Saturday, November 30, 2013

Quebec's Major Power consumers say "Non" to Needless Wind Costs

Excuse my French, but ...Quebec's major power consumers aren't just taking the renewables crap being shoveled at them - and the rest of the province's ratepayers.

Those that understand French should probably avoid the google translation quotes below and go directly to Les grands clients disent non à l'éolien | La Presse

Here's the greatest hits from the Google translation:
Industrial electricity consumers have decided to challenge the decision of Marois government to continue to purchase wind energy, although Quebec does not need this energy.
A motion to dismiss was filed yesterday, the Régie de l'énergie by the Quebec Association of Industrial electricity consumers (AQCIE) to counter the most recent tender for 450 megawatts of wind energy.
This tender, which aims to support the wind industry in the East-du-Québec must be declared "invalid, unenforceable and ineffective," the petition says, because he did not seek to satisfy electricity needs.
Consumers do not have to pay more for their electricity because the government wants to help industry... 
"...We are not against economic development. If the government wants to help a sector, he does, but it does not make paying the bill by electricity consumers.  

Thursday, November 28, 2013

High level reports on Bulk Power Systems Coping with Changing Supply

There are two new reports that may be of interest to those following the energy sector, and particularly operators of bulk power systems (BPS) coping with the stresses on that sector from the changing supply composition.

"Key Findings" overview from the IEA:

Positive movement towards new CANDU reactors in Romania

Romania hopes to buy 2 Candu reactors, with China's help - Business - CBC News:
Candu Energy Inc. says it has a letter of intent to develop two new nuclear plants in Romania on the site of two Candu reactors built in 1996 and 2007.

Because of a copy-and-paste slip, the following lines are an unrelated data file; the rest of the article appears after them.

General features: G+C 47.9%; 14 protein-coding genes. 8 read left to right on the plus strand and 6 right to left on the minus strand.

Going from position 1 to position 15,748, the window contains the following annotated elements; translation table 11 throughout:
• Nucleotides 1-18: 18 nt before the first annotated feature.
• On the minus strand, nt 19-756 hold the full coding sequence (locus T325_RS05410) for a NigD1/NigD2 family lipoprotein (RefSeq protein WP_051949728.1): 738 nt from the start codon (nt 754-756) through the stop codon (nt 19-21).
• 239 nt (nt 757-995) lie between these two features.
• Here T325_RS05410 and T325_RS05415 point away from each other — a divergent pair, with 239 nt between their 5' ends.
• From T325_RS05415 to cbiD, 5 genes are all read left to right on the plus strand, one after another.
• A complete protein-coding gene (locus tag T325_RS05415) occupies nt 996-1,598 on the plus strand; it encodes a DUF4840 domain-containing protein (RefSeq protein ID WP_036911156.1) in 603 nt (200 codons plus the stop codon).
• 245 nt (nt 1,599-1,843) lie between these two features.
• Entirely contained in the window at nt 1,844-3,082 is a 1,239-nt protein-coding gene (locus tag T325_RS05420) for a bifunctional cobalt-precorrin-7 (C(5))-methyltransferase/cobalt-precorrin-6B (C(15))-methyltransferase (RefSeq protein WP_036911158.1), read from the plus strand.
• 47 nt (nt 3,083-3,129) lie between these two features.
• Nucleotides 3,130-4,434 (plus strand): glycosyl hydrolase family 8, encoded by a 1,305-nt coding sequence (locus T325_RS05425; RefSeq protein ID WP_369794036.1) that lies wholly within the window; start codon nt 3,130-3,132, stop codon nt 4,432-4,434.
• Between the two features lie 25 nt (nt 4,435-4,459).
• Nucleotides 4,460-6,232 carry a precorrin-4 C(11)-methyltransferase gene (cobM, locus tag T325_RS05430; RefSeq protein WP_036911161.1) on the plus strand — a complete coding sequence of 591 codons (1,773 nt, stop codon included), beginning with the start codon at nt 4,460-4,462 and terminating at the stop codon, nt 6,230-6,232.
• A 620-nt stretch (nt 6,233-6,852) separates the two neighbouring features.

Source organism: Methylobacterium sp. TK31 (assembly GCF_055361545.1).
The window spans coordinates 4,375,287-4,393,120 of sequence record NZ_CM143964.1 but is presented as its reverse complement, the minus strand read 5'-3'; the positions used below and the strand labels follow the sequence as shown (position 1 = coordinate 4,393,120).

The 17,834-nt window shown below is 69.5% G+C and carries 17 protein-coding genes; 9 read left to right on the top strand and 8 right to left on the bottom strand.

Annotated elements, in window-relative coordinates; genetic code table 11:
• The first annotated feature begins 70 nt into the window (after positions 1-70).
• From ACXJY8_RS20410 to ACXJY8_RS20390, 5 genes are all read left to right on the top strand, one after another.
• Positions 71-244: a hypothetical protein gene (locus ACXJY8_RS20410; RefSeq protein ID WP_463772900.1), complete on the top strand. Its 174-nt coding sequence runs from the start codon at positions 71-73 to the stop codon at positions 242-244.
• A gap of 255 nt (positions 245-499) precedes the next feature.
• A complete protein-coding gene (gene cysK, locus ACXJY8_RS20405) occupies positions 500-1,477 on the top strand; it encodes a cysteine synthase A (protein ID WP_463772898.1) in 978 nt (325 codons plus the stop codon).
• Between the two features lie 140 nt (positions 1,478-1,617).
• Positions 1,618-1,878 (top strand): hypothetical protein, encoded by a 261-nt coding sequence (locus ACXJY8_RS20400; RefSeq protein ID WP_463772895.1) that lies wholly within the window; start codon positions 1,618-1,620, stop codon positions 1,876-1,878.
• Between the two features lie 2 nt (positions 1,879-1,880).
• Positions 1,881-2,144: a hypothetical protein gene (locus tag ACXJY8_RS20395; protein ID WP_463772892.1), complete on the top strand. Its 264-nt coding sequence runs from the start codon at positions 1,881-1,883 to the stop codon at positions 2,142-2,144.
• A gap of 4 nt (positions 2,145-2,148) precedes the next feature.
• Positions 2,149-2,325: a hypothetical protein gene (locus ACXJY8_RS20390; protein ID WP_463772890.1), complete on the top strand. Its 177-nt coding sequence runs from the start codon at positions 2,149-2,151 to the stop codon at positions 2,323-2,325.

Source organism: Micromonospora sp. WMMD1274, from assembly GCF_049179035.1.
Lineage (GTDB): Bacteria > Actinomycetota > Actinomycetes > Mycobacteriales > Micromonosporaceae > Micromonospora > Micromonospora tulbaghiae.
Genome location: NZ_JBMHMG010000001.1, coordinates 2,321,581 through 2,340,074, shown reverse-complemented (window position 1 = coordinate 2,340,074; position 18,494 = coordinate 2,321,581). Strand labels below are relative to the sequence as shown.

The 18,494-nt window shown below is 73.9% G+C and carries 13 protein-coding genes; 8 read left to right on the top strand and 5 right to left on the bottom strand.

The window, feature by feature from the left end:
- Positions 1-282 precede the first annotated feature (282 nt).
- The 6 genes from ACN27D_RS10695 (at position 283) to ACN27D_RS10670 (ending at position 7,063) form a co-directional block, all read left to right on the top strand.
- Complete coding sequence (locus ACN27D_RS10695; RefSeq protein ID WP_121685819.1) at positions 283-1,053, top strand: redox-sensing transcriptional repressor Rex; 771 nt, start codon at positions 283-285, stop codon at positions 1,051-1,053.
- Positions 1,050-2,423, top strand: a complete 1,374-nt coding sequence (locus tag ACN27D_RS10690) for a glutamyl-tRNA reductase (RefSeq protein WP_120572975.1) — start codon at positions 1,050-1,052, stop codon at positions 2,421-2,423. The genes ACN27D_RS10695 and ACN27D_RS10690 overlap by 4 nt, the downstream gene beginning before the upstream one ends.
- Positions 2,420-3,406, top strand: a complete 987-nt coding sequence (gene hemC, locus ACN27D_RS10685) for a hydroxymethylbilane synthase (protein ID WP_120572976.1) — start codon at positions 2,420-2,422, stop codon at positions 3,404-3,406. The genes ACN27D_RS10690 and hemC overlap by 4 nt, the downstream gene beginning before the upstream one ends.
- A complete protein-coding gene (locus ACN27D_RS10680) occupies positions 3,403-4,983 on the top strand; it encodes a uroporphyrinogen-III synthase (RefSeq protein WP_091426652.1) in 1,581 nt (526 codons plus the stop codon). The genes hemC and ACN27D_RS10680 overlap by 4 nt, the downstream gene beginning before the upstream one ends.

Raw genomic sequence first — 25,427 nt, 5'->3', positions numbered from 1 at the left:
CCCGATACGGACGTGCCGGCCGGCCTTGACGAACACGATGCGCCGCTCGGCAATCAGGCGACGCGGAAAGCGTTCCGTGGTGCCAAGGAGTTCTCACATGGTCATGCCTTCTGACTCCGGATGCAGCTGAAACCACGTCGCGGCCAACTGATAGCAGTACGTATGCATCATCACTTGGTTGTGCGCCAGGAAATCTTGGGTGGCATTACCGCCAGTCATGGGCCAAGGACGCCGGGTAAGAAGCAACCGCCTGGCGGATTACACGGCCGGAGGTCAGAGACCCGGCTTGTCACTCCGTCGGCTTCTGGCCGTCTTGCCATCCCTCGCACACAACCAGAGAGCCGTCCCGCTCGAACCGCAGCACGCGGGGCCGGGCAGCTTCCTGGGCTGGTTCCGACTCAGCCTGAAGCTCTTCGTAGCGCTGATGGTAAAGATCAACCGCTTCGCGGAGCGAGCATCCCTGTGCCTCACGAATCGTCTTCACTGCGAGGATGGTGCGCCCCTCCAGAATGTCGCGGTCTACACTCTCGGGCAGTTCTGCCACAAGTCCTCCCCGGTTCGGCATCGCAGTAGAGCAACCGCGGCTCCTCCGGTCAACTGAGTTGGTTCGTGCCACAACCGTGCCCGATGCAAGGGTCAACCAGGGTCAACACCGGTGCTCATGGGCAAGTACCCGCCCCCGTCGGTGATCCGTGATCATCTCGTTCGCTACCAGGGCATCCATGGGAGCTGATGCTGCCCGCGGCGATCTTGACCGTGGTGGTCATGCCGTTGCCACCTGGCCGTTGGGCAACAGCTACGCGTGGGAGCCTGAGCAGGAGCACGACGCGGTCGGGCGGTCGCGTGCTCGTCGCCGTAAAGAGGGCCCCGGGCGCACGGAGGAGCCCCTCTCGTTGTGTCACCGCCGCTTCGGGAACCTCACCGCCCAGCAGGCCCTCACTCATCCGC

Candu Energy, a unit of SNC Lavalin, signed the agreement with Romania’s Societatea Nationala Nuclearelectrica (SNN)  and China General Nuclear Power Group...
Continue reading at CBC News

Background - Romania
"Romania currently has two Candu 6 reactors, which provide about 20 per cent of electricity for the country of 20 million people.
CNG engineers are to visit Canada to study the project further. China has had Candu reactors for about 10 years."  (CBC)
Background - CANDU and China

Celebrating 10 years of CANDU Technology in China |

Wednesday, November 27, 2013

Kenya Postpones Renewable Energy Drive to Reduce Power Costs

If the message you take from this story is that Kenya missed the grid parity memo, you probably don't have a population where 4 out of 5 people live without grid power.

Kenya suspended issuing new licenses for wind farms and solar plants until 2017 as it prioritizes development of cheaper fuel-based sources to help cut electricity prices, Energy Secretary Davis Chirchir said.
The East African government plans to add at least 5,500 megawatts of power supply in the 40 months from September, more than quadrupling output from current installed capacity of about 1,700 megawatts mainly from rain-fed hydropower plants.
About 80 percent of that additional output will be tapped from facilities powered by coal, liquefied natural gas, and geothermal...

Monday, November 25, 2013

New Study Finds U.S. Has Greatly Underestimated Methane Emissions

Overall, according to the new study, total methane emissions in the United States appear to be 1.5 times and 1.7 times higher than the amounts previously estimated by the U.S. Environmental Protection Agency (E.P.A.) and the international Emissions Database for Global Atmospheric Research (EDGAR) [link], respectively.
It seems the desire for methane to be a clean replacement for coal keeps running up against the emissions issue.

New Study Finds U.S. Has Greatly Underestimated Methane Emissions -
A comprehensive new study of atmospheric levels of methane, an important greenhouse gas released by leaky oil and gas operations and livestock, has found much higher levels over the United States than those estimated by the Environmental Protection Agency and an international greenhouse gas monitoring effort. The paper, “Anthropogenic emissions of methane in the United States,” is being published in the Proceedings of the National Academy of Sciences.
The study, combining ground and aerial sampling of the gas with computer modeling, is the most comprehensive “top down” look so far at methane levels over the United States, providing a vital check on “bottom up” approaches, which have tallied estimates for releases from a host of sources — ranging from livestock operations to gas wells.
The research seems to support previous findings of Robert Howarth, and Andrew Revkin's column includes this comment from Howarth [I've added emphasis]: